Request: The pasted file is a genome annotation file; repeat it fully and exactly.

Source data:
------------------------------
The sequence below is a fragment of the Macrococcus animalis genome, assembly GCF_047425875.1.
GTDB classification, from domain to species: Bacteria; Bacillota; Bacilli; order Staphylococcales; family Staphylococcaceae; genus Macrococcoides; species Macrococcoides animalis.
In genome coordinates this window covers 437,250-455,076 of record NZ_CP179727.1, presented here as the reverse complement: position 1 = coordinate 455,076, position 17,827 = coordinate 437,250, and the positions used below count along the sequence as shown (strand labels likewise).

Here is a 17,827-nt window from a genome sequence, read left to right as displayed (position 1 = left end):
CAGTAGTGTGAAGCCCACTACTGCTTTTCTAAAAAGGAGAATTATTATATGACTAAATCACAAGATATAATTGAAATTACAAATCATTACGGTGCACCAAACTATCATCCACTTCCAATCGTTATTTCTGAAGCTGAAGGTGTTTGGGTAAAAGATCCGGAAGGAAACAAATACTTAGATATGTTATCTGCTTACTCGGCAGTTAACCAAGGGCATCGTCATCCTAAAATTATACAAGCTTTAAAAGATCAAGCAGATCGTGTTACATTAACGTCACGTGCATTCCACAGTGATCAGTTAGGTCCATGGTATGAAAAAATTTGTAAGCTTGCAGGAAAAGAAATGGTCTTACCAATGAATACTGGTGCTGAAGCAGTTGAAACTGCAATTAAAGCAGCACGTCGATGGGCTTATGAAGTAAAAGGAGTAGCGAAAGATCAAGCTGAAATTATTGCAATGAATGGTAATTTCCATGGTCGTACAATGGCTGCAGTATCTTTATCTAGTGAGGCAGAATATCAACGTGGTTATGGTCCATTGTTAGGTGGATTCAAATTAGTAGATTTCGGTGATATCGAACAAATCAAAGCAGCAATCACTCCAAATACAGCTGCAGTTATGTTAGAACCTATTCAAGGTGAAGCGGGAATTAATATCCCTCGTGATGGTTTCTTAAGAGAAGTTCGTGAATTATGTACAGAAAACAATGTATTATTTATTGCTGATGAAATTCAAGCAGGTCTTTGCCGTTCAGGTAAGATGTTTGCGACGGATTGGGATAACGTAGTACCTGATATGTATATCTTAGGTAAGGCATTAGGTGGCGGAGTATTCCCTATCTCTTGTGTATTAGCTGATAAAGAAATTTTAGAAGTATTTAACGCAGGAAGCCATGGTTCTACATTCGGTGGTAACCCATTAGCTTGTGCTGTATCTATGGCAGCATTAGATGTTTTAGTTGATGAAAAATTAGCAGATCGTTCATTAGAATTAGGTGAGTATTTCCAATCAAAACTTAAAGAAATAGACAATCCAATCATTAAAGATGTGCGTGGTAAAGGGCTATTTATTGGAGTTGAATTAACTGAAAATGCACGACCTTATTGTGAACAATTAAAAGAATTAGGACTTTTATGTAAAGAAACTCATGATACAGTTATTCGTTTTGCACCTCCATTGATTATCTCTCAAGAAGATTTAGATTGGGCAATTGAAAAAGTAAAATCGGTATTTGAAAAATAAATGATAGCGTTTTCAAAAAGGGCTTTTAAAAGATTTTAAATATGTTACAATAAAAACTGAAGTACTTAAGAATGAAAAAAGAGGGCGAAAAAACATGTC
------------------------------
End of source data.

The sequence below is a fragment of the Macrococcus animalis genome, assembly GCF_047425875.1.
GTDB classification, from domain to species: Bacteria; Bacillota; Bacilli; order Staphylococcales; family Staphylococcaceae; genus Macrococcoides; species Macrococcoides animalis.
In genome coordinates this window covers 437,250-455,076 of record NZ_CP179727.1, presented here as the reverse complement: position 1 = coordinate 455,076, position 17,827 = coordinate 437,250, and the positions used below count along the sequence as shown (strand labels likewise).

Here is a 17,827-nt window from a genome sequence, read left to right as displayed (position 1 = left end):
CAGTAGTGTGAAGCCCACTACTGCTTTTCTAAAAAGGAGAATTATTATATGACTAAATCACAAGATATAATTGAAATTACAAATCATTACGGTGCACCAAACTATCATCCACTTCCAATCGTTATTTCTGAAGCTGAAGGTGTTTGGGTAAAAGATCCGGAAGGAAACAAATACTTAGATATGTTATCTGCTTACTCGGCAGTTAACCAAGGGCATCGTCATCCTAAAATTATACAAGCTTTAAAAGATCAAGCAGATCGTGTTACATTAACGTCACGTGCATTCCACAGTGATCAGTTAGGTCCATGGTATGAAAAAATTTGTAAGCTTGCAGGAAAAGAAATGGTCTTACCAATGAATACTGGTGCTGAAGCAGTTGAAACTGCAATTAAAGCAGCACGTCGATGGGCTTATGAAGTAAAAGGAGTAGCGAAAGATCAAGCTGAAATTATTGCAATGAATGGTAATTTCCATGGTCGTACAATGGCTGCAGTATCTTTATCTAGTGAGGCAGAATATCAACGTGGTTATGGTCCATTGTTAGGTGGATTCAAATTAGTAGATTTCGGTGATATCGAACAAATCAAAGCAGCAATCACTCCAAATACAGCTGCAGTTATGTTAGAACCTATTCAAGGTGAAGCGGGAATTAATATCCCTCGTGATGGTTTCTTAAGAGAAGTTCGTGAATTATGTACAGAAAACAATGTATTATTTATTGCTGATGAAATTCAAGCAGGTCTTTGCCGTTCAGGTAAGATGTTTGCGACGGATTGGGATAACGTAGTACCTGATATGTATATCTTAGGTAAGGCATTAGGTGGCGGAGTATTCCCTATCTCTTGTGTATTAGCTGATAAAGAAATTTTAGAAGTATTTAACGCAGGAAGCCATGGTTCTACATTCGGTGGTAACCCATTAGCTTGTGCTGTATCTATGGCAGCATTAGATGTTTTAGTTGATGAAAAATTAGCAGATCGTTCATTAGAATTAGGTGAGTATTTCCAATCAAAACTTAAAGAAATAGACAATCCAATCATTAAAGATGTGCGTGGTAAAGGGCTATTTATTGGAGTTGAATTAACTGAAAATGCACGACCTTATTGTGAACAATTAAAAGAATTAGGACTTTTATGTAAAGAAACTCATGATACAGTTATTCGTTTTGCACCTCCATTGATTATCTCTCAAGAAGATTTAGATTGGGCAATTGAAAAAGTAAAATCGGTATTTGAAAAATAAATGATAGCGTTTTCAAAAAGGGCTTTTAAAAGATTTTAAATATGTTACAATAAAAACTGAAGTACTTAAGAATGAAAAAAGAGGGCGAAAAAACATGTC